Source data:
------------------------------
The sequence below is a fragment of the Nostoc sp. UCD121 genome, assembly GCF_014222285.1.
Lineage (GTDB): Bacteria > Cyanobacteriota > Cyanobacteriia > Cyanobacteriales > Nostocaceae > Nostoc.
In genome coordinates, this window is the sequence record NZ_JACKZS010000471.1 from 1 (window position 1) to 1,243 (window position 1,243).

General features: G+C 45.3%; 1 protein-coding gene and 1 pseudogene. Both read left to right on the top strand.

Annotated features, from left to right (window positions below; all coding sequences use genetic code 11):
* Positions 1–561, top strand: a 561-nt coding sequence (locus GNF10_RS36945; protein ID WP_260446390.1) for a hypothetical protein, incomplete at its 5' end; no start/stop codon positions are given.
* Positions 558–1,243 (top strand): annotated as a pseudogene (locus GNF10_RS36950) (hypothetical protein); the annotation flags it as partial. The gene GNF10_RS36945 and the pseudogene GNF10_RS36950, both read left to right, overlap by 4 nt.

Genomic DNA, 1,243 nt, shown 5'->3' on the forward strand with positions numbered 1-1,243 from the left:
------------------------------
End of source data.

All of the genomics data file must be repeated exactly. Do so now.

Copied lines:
The sequence below is a fragment of the Nostoc sp. UCD121 genome, assembly GCF_014222285.1.
Lineage (GTDB): Bacteria > Cyanobacteriota > Cyanobacteriia > Cyanobacteriales > Nostocaceae > Nostoc.
In genome coordinates, this window is the sequence record NZ_JACKZS010000471.1 from 1 (window position 1) to 1,243 (window position 1,243).

General features: G+C 45.3%; 1 protein-coding gene and 1 pseudogene. Both read left to right on the top strand.

Annotated features, from left to right (window positions below; all coding sequences use genetic code 11):
* Positions 1–561, top strand: a 561-nt coding sequence (locus GNF10_RS36945; protein ID WP_260446390.1) for a hypothetical protein, incomplete at its 5' end; no start/stop codon positions are given.
* Positions 558–1,243 (top strand): annotated as a pseudogene (locus GNF10_RS36950) (hypothetical protein); the annotation flags it as partial. The gene GNF10_RS36945 and the pseudogene GNF10_RS36950, both read left to right, overlap by 4 nt.

Genomic DNA, 1,243 nt, shown 5'->3' on the forward strand with positions numbered 1-1,243 from the left: